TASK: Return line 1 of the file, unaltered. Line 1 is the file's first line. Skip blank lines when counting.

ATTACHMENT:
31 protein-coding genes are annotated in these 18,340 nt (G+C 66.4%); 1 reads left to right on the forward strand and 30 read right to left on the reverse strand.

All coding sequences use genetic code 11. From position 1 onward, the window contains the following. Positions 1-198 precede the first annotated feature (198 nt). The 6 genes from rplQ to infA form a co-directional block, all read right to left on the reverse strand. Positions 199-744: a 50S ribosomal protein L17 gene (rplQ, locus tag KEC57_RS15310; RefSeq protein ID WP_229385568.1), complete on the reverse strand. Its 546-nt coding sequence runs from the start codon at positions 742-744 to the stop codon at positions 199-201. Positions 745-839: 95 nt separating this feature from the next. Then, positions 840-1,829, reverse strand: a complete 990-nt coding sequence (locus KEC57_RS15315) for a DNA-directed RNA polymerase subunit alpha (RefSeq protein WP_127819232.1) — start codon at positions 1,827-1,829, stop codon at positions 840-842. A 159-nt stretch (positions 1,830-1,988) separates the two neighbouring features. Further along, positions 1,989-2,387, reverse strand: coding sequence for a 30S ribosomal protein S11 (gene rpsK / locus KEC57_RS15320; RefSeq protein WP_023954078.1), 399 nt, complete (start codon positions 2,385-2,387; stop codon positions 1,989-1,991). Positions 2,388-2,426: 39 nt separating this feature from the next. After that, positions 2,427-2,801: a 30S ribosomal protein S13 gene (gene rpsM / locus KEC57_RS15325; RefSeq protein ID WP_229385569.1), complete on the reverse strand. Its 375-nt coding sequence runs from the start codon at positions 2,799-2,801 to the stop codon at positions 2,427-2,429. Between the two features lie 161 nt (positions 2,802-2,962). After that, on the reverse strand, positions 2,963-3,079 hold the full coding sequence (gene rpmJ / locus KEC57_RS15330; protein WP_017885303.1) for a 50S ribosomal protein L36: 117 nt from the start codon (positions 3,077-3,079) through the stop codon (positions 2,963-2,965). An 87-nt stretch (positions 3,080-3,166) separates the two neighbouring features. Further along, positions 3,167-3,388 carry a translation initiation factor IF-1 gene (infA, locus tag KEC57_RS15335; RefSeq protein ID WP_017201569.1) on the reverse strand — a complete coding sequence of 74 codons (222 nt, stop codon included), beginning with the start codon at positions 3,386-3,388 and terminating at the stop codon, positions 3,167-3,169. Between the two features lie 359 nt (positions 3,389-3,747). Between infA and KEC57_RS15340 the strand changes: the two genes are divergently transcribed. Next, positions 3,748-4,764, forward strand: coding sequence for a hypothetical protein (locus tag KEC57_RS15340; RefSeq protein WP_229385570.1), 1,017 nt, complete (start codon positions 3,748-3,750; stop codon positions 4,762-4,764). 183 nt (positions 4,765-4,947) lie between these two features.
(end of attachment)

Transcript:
31 protein-coding genes are annotated in these 18,340 nt (G+C 66.4%); 1 reads left to right on the forward strand and 30 read right to left on the reverse strand.